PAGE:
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Upgrading you bike - What to expect?

kellianokelliano Posts: 72
edited October 2015 in Road buying advice
After getting into this road cycling lark from beginning of the year, I'm looking to upgrade my entry level Boardman, which will be demoted to winter bike going forward.

I have a shortlist that will no doubt grow between now and the new year, however I'm wondering what should I expect from an upgrade. Will ride be easier, will I feel benefit of upgrade when on rides etc.

As say, entry level Boardman just that, broad spec as follows:

Lightweight alloy, triple butted

Carbon blades, alloy steerer

Shimano Claris 16 speed

Tektro R315 Dual Pivot

FSA Tempo Compact

Mavic CXP22

Say I was to upgrade to a Canyon Ultimate CF SL 9.0 SL what should I expect in terms of performance etc. What's the difference between a 16 speed to a 22 speed bar the obvious, will I feel noticeable difference both top end and bottom end, or is it just in between. Cassette changes, what's all this then?

Boardman has been great, it's got me hooked, but guess question is, is a step up in kit noticeable on usual weekend ride. (50km-150km, 500m-2500m of climbing)


  • fenixfenix Posts: 5,437
    It will feel faster and a bit more twitchy I would say.

    As to the gears - well it just gives you more options. So work out what your lowest gear is now - and make sure that the canyon at least has that - and it may even be able to give you even lower should you need it.

    The ride never gets easier - you just go slightly faster.
  • keef66keef66 Posts: 13,123
    The bike will be noticeably lighter so it will feel a bit livelier. The carbon frame might tame the road buzz a bit better than the alu one. 11 speed gearing will give you closer ratios, but not neccessarily a higher / lower gear; that depends on chainrings and cassette.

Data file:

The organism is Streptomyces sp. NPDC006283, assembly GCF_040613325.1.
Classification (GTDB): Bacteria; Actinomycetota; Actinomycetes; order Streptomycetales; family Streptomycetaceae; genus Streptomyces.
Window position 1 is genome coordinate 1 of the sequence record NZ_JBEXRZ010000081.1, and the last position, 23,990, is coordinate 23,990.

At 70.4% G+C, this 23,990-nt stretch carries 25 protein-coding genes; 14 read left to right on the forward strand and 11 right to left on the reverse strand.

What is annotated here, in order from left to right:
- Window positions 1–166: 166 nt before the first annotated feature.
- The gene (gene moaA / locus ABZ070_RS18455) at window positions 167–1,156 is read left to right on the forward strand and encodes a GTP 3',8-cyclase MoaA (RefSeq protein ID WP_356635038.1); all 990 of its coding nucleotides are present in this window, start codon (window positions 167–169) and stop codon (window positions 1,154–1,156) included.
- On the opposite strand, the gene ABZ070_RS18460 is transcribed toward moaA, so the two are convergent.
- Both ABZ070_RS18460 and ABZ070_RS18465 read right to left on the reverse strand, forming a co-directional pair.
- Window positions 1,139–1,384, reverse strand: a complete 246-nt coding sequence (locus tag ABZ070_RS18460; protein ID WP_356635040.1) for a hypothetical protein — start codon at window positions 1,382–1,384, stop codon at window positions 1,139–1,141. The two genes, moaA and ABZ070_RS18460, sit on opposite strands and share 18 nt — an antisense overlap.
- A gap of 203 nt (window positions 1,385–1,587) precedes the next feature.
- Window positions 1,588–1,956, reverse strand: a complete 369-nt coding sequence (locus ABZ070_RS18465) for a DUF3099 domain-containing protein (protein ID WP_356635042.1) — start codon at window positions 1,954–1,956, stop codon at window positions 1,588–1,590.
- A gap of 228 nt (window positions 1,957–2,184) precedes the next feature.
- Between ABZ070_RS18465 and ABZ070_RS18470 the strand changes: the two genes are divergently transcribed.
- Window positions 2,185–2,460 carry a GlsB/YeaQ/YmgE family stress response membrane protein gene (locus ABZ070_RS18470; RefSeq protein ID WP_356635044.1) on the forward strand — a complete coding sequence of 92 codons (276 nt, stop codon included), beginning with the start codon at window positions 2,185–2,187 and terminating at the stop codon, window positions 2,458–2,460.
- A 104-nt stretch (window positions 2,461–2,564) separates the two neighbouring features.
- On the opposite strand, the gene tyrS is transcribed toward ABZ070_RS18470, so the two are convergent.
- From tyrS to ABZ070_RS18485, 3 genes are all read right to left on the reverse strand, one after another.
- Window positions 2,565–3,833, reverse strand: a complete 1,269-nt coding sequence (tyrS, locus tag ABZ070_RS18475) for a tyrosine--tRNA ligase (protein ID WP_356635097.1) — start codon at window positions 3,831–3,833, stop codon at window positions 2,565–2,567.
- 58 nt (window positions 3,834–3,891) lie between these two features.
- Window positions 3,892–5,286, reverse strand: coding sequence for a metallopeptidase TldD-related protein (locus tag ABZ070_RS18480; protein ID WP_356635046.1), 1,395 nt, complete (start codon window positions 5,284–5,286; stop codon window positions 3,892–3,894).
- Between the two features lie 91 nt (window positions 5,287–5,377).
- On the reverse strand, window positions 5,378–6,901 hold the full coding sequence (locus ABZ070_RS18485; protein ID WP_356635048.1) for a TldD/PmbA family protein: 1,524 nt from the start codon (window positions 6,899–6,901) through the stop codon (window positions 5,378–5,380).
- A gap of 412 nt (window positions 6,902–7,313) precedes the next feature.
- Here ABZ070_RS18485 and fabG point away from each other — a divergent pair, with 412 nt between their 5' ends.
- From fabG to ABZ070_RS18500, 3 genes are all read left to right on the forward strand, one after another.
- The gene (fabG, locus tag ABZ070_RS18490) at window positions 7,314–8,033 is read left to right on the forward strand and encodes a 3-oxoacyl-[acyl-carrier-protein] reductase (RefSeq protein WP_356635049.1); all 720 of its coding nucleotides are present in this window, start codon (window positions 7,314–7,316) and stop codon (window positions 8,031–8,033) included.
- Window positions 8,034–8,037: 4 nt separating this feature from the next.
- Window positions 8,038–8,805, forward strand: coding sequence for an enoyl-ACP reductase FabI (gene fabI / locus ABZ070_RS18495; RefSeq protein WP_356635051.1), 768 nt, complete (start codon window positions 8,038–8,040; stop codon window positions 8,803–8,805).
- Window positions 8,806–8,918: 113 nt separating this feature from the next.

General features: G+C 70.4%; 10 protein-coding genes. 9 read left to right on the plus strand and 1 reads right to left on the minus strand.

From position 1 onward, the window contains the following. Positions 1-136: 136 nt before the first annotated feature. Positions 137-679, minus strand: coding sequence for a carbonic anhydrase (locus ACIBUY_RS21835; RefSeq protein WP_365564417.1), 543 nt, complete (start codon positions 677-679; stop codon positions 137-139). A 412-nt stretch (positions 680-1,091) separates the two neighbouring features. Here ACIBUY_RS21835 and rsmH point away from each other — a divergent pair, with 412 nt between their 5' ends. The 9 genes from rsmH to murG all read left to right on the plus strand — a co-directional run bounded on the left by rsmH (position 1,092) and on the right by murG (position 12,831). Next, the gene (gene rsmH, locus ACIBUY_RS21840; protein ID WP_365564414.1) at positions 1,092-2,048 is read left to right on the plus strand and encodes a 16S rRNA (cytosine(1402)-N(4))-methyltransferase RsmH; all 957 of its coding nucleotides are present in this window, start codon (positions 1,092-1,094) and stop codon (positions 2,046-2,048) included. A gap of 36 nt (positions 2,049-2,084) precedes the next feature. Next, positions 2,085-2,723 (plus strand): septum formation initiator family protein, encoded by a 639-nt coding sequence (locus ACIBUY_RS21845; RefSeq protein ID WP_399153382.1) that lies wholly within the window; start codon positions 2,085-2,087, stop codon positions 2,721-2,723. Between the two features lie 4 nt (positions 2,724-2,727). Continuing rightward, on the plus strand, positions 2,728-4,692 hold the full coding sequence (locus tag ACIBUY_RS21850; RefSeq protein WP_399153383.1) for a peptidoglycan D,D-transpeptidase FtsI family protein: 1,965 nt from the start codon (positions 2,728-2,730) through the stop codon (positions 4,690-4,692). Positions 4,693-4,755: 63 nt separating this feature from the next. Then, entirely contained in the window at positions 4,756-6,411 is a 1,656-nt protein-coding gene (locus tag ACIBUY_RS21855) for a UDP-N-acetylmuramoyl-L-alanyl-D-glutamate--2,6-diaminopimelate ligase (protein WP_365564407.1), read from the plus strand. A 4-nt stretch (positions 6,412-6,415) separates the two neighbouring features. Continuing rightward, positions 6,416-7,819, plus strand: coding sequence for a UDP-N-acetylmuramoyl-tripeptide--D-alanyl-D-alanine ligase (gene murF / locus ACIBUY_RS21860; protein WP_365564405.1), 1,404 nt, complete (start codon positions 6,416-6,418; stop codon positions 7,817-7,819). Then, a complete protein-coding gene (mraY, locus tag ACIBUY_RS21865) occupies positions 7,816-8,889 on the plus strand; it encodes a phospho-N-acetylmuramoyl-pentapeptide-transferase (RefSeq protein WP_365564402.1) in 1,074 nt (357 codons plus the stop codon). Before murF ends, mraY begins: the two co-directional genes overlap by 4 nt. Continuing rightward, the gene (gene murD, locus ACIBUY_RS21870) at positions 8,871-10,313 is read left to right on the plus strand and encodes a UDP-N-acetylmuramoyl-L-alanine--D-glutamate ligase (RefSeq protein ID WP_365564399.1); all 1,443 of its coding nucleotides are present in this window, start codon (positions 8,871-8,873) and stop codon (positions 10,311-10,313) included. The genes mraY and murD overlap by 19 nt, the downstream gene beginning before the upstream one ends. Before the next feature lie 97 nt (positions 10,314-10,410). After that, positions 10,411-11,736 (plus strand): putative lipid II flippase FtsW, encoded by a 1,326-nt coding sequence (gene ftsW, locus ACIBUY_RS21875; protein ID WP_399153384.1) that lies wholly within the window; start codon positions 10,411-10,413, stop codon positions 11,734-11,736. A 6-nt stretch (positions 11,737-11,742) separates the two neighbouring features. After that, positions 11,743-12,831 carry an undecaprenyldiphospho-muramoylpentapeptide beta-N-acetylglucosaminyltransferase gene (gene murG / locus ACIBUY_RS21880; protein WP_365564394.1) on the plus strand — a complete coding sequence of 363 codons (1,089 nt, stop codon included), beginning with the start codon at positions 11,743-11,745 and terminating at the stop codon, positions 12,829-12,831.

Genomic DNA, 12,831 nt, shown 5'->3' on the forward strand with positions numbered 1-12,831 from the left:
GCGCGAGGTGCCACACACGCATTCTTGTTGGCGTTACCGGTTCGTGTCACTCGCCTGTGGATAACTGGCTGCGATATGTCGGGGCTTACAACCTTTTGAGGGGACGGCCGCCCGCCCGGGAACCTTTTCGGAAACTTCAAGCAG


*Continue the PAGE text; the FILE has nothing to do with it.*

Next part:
After the initial excitement I doubt it will make you any faster. Structured training on the Boardman would do that

    For me the biggest benefit of getting a carbon bike was that the alu one could keep the mudguards on, so I just take out the bike that the weather requires. TBH I enjoy riding them both just the same.
  • imposter2.0imposter2.0 Posts: 12,015
    A new bike will feel awesome - until you get used to it. After that, it will feel just like any other...
  • rumbatazrumbataz Posts: 796
    Just been through an upgrade of a four year old first bike. It was an okayish hybrid that I had. Now I've got a road bike (it's my first road bike) so a big learning curve to go through, especially pedal-wise - be aware that you may not get any pedals with it and if you do, they'll be basic nylon ones probably, and ones that you may want to change fairly quickly.

    New things that came about for me with the purchase of a better bike: I now pay more attention to cycle clothing, accessories and bike maintenance. I have a cupboard full of mini-packets of Haribo to attest to this!

    You'll generally take more care of it and use proper stuff on it. It'll feel lighter. It's definitely a lot quicker. I'm finding the ride is a lot smoother and the brakes are phenomenal.

    Gear changes are a little smoother. As someone said previously, it'll be more twitchy. You'll find it uncomfortable to begin with but you'll soon get used to it.

    I'm finding the ride is a lot easier too - in terms of moving and accelerating. I don't feel I'm putting in as much effort compared to my old bike.

    The old bike weighed 13.8KG with all accessories fitted to it. The new bike weighs 9.8KG, so a fair few KG of less weight to shunt around which does make a big difference on shorter stop-start rides.

    Plus, as you're not getting rid of the old bike then you've got a great Winter bike all ready to ride!

    So that's just what I'm going through at the moment in terms of a first-bike upgrade in the last few weeks.
  • Do you know how many teeth your largest rear sprocket has? My understanding is that claris can be up to 32T. That Canyon, I think has 28 in its 11 speed ultegra version. Combined with a 52/36 chainring, whereas yours (I assume) has 50/34.

    I did have 105 10 speed 12-27 and I've just "upgraded" to 11-32 10 speed via an MTB cassette and a med cage derailleur, because hills are hard and I am too fat :D